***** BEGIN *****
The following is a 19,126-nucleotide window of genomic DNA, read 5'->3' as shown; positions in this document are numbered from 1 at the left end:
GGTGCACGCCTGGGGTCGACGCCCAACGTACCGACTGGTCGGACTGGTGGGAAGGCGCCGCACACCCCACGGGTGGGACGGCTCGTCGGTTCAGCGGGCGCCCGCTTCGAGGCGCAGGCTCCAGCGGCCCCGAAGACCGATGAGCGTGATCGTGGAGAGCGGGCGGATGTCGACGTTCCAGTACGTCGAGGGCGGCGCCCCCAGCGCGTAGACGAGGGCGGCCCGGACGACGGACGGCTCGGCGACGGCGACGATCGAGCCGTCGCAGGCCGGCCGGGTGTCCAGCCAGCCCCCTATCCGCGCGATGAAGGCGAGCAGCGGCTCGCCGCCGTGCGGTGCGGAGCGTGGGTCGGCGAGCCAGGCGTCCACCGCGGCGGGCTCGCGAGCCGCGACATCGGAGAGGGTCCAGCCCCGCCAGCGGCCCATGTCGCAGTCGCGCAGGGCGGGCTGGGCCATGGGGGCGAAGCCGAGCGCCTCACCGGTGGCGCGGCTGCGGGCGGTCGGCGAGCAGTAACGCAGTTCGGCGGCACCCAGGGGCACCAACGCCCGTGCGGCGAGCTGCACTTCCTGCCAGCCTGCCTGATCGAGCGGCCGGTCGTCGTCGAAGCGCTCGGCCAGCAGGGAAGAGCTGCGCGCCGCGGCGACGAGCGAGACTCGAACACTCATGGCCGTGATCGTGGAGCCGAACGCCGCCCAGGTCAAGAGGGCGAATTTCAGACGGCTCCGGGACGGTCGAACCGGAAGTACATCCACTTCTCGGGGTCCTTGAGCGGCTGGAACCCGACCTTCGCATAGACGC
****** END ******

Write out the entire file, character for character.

The following is a 19,126-nucleotide window of genomic DNA, read 5'->3' as shown; positions in this document are numbered from 1 at the left end:
GGTGCACGCCTGGGGTCGACGCCCAACGTACCGACTGGTCGGACTGGTGGGAAGGCGCCGCACACCCCACGGGTGGGACGGCTCGTCGGTTCAGCGGGCGCCCGCTTCGAGGCGCAGGCTCCAGCGGCCCCGAAGACCGATGAGCGTGATCGTGGAGAGCGGGCGGATGTCGACGTTCCAGTACGTCGAGGGCGGCGCCCCCAGCGCGTAGACGAGGGCGGCCCGGACGACGGACGGCTCGGCGACGGCGACGATCGAGCCGTCGCAGGCCGGCCGGGTGTCCAGCCAGCCCCCTATCCGCGCGATGAAGGCGAGCAGCGGCTCGCCGCCGTGCGGTGCGGAGCGTGGGTCGGCGAGCCAGGCGTCCACCGCGGCGGGCTCGCGAGCCGCGACATCGGAGAGGGTCCAGCCCCGCCAGCGGCCCATGTCGCAGTCGCGCAGGGCGGGCTGGGCCATGGGGGCGAAGCCGAGCGCCTCACCGGTGGCGCGGCTGCGGGCGGTCGGCGAGCAGTAACGCAGTTCGGCGGCACCCAGGGGCACCAACGCCCGTGCGGCGAGCTGCACTTCCTGCCAGCCTGCCTGATCGAGCGGCCGGTCGTCGTCGAAGCGCTCGGCCAGCAGGGAAGAGCTGCGCGCCGCGGCGACGAGCGAGACTCGAACACTCATGGCCGTGATCGTGGAGCCGAACGCCGCCCAGGTCAAGAGGGCGAATTTCAGACGGCTCCGGGACGGTCGAACCGGAAGTACATCCACTTCTCGGGGTCCTTGAGCGGCTGGAACCCGACCTTCGCATAGACGC